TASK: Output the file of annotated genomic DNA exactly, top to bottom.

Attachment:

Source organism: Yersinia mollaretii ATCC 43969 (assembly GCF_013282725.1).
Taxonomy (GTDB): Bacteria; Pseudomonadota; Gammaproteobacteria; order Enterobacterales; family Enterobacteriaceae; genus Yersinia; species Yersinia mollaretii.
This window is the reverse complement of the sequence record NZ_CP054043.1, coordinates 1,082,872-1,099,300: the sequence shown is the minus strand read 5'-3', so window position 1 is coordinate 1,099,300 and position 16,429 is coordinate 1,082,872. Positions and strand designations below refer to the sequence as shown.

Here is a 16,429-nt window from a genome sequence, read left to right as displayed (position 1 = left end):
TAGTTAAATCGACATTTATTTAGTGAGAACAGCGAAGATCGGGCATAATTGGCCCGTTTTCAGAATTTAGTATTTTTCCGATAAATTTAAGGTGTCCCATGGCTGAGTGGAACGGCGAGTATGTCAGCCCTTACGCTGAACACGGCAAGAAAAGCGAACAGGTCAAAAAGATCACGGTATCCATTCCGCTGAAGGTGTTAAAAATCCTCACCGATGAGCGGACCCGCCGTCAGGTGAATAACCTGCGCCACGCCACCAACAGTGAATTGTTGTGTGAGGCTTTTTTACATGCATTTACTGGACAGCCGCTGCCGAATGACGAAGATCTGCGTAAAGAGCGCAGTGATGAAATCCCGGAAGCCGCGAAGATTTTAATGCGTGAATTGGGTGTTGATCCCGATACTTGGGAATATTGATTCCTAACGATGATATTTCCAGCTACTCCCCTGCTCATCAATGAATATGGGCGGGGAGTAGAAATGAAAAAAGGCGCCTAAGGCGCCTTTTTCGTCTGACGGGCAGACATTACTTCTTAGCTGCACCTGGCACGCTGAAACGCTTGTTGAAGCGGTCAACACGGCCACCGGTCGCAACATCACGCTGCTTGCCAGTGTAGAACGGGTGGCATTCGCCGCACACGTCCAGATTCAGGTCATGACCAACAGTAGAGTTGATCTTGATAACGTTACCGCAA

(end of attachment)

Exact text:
Source organism: Yersinia mollaretii ATCC 43969 (assembly GCF_013282725.1).
Taxonomy (GTDB): Bacteria; Pseudomonadota; Gammaproteobacteria; order Enterobacterales; family Enterobacteriaceae; genus Yersinia; species Yersinia mollaretii.
This window is the reverse complement of the sequence record NZ_CP054043.1, coordinates 1,082,872-1,099,300: the sequence shown is the minus strand read 5'-3', so window position 1 is coordinate 1,099,300 and position 16,429 is coordinate 1,082,872. Positions and strand designations below refer to the sequence as shown.

Here is a 16,429-nt window from a genome sequence, read left to right as displayed (position 1 = left end):
TAGTTAAATCGACATTTATTTAGTGAGAACAGCGAAGATCGGGCATAATTGGCCCGTTTTCAGAATTTAGTATTTTTCCGATAAATTTAAGGTGTCCCATGGCTGAGTGGAACGGCGAGTATGTCAGCCCTTACGCTGAACACGGCAAGAAAAGCGAACAGGTCAAAAAGATCACGGTATCCATTCCGCTGAAGGTGTTAAAAATCCTCACCGATGAGCGGACCCGCCGTCAGGTGAATAACCTGCGCCACGCCACCAACAGTGAATTGTTGTGTGAGGCTTTTTTACATGCATTTACTGGACAGCCGCTGCCGAATGACGAAGATCTGCGTAAAGAGCGCAGTGATGAAATCCCGGAAGCCGCGAAGATTTTAATGCGTGAATTGGGTGTTGATCCCGATACTTGGGAATATTGATTCCTAACGATGATATTTCCAGCTACTCCCCTGCTCATCAATGAATATGGGCGGGGAGTAGAAATGAAAAAAGGCGCCTAAGGCGCCTTTTTCGTCTGACGGGCAGACATTACTTCTTAGCTGCACCTGGCACGCTGAAACGCTTGTTGAAGCGGTCAACACGGCCACCGGTCGCAACATCACGCTGCTTGCCAGTGTAGAACGGGTGGCATTCGCCGCACACGTCCAGATTCAGGTCATGACCAACAGTAGAGTTGATCTTGATAACGTTACCGCAA